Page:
For many people, sex is one of the most beautiful ways that two people can express their love for each other. But for Antoine Roquentin in Nausea sex can be a completely loveless—and often violent—thing.
At its best, he thinks, sex is simply a way of distracting ourselves from the realization that human life is totally absurd. We come to realize this in moments of loneliness or boredom, and sex is a way of shooing away both of these feelings. But like raccoons on your back porch, those feelings always come back… and rifle through your garbage.
Questions About Sex
- Why does Antoine think of sex as nothing more than a distraction? Is there anything in his past that might help explain why he's so cynical about sex?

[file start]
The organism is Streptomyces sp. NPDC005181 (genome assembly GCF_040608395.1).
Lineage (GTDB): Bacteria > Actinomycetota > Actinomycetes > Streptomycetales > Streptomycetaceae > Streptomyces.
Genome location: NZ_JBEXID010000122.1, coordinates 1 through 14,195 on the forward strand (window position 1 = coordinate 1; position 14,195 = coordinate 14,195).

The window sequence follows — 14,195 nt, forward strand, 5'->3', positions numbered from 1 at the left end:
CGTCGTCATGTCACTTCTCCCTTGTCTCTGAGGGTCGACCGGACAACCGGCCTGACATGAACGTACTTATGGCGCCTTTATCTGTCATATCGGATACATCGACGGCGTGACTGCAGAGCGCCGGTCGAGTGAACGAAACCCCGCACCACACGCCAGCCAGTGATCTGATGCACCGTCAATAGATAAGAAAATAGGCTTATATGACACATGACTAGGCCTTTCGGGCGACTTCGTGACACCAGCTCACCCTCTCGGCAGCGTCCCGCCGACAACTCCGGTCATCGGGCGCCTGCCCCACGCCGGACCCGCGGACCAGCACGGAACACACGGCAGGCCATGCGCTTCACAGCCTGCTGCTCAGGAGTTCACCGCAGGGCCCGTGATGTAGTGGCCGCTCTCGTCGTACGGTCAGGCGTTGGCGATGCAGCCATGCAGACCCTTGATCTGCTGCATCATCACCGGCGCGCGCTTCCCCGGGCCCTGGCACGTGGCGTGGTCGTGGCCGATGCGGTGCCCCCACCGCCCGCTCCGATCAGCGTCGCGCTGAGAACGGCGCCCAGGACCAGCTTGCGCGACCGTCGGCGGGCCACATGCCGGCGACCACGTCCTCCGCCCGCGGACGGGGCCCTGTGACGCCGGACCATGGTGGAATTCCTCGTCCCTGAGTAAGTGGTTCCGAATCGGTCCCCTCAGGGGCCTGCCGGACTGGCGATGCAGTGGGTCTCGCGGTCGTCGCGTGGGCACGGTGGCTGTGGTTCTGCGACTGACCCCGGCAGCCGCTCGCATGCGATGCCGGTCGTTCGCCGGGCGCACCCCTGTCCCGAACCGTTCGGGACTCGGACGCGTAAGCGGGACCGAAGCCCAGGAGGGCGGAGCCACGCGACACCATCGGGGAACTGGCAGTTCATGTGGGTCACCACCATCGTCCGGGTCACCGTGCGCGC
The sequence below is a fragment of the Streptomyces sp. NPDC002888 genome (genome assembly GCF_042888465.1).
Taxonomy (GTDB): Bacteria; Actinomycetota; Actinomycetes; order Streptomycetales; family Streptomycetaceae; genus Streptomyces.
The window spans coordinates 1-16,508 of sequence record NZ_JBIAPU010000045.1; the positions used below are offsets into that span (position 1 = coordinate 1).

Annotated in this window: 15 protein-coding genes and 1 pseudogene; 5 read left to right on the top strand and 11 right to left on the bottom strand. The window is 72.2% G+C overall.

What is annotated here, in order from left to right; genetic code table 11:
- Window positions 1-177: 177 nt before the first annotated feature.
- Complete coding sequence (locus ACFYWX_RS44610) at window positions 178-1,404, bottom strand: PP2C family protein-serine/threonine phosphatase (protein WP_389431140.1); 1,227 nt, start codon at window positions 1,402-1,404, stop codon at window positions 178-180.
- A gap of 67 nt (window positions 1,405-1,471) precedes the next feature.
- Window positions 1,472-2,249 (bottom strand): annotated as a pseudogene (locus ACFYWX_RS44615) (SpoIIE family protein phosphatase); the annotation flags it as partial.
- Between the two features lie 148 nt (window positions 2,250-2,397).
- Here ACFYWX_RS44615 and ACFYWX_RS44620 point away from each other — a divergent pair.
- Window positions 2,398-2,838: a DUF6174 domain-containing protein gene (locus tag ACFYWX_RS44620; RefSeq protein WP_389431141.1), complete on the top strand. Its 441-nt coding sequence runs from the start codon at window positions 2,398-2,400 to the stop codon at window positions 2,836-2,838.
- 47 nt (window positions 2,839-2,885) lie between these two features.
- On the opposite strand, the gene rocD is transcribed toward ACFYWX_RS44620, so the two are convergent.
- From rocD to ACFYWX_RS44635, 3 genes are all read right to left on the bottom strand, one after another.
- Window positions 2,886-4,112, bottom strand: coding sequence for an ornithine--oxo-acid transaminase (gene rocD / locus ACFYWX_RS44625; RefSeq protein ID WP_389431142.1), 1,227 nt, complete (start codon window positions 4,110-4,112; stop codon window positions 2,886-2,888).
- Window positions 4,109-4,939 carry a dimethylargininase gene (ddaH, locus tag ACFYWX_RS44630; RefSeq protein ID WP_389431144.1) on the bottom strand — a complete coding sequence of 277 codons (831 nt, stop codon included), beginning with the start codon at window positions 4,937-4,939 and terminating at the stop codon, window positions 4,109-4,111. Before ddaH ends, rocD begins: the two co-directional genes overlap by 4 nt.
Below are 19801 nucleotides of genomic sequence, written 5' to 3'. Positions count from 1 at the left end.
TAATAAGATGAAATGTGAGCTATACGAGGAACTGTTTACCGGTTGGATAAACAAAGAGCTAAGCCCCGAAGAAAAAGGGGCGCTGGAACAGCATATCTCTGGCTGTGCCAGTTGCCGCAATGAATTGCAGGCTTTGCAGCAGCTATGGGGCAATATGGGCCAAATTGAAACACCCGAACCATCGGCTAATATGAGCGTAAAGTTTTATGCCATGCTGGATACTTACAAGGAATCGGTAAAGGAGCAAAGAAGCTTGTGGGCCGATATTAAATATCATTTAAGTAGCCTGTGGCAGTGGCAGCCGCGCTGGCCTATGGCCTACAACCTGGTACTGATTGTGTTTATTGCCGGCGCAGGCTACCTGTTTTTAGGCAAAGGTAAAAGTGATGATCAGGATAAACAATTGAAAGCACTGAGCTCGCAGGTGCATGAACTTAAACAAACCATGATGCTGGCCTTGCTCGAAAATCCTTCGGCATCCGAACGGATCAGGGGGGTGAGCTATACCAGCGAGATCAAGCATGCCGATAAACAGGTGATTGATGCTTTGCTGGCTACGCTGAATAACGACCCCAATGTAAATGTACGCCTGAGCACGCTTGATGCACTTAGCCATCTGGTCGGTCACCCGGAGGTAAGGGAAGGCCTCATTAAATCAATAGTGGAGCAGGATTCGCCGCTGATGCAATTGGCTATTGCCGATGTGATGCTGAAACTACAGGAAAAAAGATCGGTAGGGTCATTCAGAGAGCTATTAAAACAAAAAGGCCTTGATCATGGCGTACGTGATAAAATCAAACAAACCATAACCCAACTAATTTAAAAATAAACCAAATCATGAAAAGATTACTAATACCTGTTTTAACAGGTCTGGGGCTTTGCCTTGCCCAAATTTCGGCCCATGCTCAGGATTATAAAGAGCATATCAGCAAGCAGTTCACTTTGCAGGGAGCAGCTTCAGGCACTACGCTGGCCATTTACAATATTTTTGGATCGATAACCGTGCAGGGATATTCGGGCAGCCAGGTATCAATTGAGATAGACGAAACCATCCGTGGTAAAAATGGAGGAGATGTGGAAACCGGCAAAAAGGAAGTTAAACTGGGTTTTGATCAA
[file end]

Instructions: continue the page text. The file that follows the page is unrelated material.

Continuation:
- Are there any positive examples of sex in this book? If so, why are they positive? Use specific examples to support your answer.
- What does the Self-Taught Man's preference for young boys tell us about sex in this book? Do his sexual preferences tend to devalue sex as a whole, or is he just a bad apple?
- Why does Sartre decide to place Antoine in a loveless sexual relationship with Francoise? How does this relationship set the tone for the rest of the book?
Chew on This
In Nausea, Sartre shows us that there is no comfort to be taken in the idea of sex. People spend their wholes lives thinking about sex, but it can never create happiness the way people think it should.
Antoine Roquentin tries to act like he doesn't care about sex. But the truth is that he really loves his ex Anny and would totally be happy if he were able to get her back.